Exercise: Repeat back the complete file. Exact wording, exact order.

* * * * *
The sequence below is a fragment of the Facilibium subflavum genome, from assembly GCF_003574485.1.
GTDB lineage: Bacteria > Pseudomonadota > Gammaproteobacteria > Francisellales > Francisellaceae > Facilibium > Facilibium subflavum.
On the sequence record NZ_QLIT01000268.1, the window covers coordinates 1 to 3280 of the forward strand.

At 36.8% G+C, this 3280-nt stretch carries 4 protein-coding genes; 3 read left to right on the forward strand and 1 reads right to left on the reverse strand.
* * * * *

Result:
The sequence below is a fragment of the Facilibium subflavum genome, from assembly GCF_003574485.1.
GTDB lineage: Bacteria > Pseudomonadota > Gammaproteobacteria > Francisellales > Francisellaceae > Facilibium > Facilibium subflavum.
On the sequence record NZ_QLIT01000268.1, the window covers coordinates 1 to 3280 of the forward strand.

At 36.8% G+C, this 3280-nt stretch carries 4 protein-coding genes; 3 read left to right on the forward strand and 1 reads right to left on the reverse strand.